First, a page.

Is This the Real Me?
When you leave home and you enter a violent destructive world, it robs you of that chance to transition between being an adult and a child. And sometimes you wonder, “Is this the real me or is this what I’ve been created as?” And you’ll never know.
“Video games don’t really make you smarter, but they can make your fingers faster,” says Desi, her eyes fixed on a screen splatted with bloody and frantic action. “It’s like education for your hands.” And if that’s not enough, she adds, video games do have a good side, “which is that I watch less TV.”
At 12 years old, Desiree is both wise and weary, too aware of how her experience is disappointing, but determined as well to overcome, not to repeat the “pattern” she sees in her family. “I wasn’t raised by the perfect family either,” she says. My mom, she never smiles” and “my daddy’s in jail.” The family she knows is comprised mainly of women, as October Country documents, women who contend with remote or abusive men, women who worry they’re providing imperfect role models for their daughters. But even as they may recognize what’s at stake in their interactions, the Moshers remain uneasy, feeling unable to do anything different.
Screening 5 October as part of the 2009 Stranger Than Fiction documentary series at the IFC Center in New York City, October Country focuses on the Mosher family to explore the many ways that patterns shape lives and expectations. Introduced as a “collaboration” among filmmaker Michael Palmieri, Donal Mosher, and Mosher’s relatives, the movie is a lovely, lyrical meditation on family ghosts, on the implacable effects of the past on the present. Covering a year in their lives—from one October to the next—the movie uses mid-autumn’s stark poetry to suggest the family’s haunting by ghosts.
The film (which was featured as well at this year’s Silverdocs Festival, the Los Angeles Film Festival, and the True/False Film Fest) opens and closes with Halloweens, as the Moshers face ghosts of all kinds. The first shots show wind rattling tree branches, shaking loose dry leaves, as Dotty remembers her own parents’ lifelong conflict, carried apparently to their graves. “Someday,” she says, “You’re not gonna have a mom and dad, you’re gonna have your brothers and sisters to turn to, and if you don’t have family, you don’t have anything.” With this lesson in mind, Dotty worries that her granddaughter Daneal has learned from her mother Donna, Dot’s daughter. “It’s history repeating itself,” she observes. “Donna was very young and involved with an abuser when she had Daneal.” And now 19-year-old Daneal, recently separated, is about to lose custody of her baby Ruby. “Can’t play mommy,” Daneal says, “if you’re not grown up yet.”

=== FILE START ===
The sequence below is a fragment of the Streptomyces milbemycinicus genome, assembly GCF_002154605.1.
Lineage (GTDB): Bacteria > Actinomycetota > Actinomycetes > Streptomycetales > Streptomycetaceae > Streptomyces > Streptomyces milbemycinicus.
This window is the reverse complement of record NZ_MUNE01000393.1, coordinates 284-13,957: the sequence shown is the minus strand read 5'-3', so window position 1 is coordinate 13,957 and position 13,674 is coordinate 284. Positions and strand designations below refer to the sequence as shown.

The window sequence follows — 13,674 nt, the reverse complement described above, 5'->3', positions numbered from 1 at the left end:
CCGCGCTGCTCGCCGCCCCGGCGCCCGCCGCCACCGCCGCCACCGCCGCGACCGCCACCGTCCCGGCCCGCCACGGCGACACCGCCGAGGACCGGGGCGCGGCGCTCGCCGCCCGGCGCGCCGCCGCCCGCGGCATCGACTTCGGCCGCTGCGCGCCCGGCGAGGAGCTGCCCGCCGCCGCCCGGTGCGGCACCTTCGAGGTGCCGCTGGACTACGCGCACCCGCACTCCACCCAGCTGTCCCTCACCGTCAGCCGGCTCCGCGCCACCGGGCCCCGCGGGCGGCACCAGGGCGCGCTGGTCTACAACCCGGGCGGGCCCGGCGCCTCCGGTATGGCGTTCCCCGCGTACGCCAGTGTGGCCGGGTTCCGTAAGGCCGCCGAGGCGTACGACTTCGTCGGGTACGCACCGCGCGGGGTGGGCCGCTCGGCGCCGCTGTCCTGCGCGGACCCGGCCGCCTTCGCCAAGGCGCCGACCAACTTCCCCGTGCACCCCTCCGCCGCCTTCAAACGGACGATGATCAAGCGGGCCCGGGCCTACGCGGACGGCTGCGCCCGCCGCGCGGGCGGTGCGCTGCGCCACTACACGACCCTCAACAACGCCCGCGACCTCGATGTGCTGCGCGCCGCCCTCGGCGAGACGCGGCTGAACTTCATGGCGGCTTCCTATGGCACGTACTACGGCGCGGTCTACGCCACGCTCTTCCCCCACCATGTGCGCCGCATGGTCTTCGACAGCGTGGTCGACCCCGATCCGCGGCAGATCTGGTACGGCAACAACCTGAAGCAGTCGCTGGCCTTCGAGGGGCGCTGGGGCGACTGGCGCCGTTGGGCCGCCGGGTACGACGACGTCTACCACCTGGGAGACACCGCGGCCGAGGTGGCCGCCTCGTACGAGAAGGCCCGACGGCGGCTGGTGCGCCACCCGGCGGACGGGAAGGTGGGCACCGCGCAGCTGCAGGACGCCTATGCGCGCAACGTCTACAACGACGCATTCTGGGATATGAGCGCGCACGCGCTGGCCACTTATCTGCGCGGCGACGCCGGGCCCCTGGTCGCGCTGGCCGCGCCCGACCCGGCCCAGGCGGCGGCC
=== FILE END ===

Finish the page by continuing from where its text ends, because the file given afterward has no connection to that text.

Daneal’s cigarette smoke curls into the shot of Dotty, the camera panning from one to the other, without showing them both in the same frame. They sit at a dining table, Dotty gazing at her granddaughter, Daneal playing with her cigarette, turning it repeatedly in the ashtray before her. Desi, Daneal’s little sister, thinks she might like to have Ruby live with her and Donna. “I want to teach a little sibling everything I know about the world,” she announces. “You think you know a lot about the world?” asks her off-screen interviewer. “I do, yeah,” she answers.
Other Moshers express less confidence in what they know. Daneal’s Aunt Denise worries over her niece’s bad choice, the man who was “a little rougher with her than he should be, especially when she was holding the baby,” Dotty sees the repetition. “Young girls today think that it’s gonna be different,” she says. “They can’t comprehend that you’ve been there, you’ve done that, and you want the best for them… It ends up being the same kind of life that your mom led. By then, it’s too late.”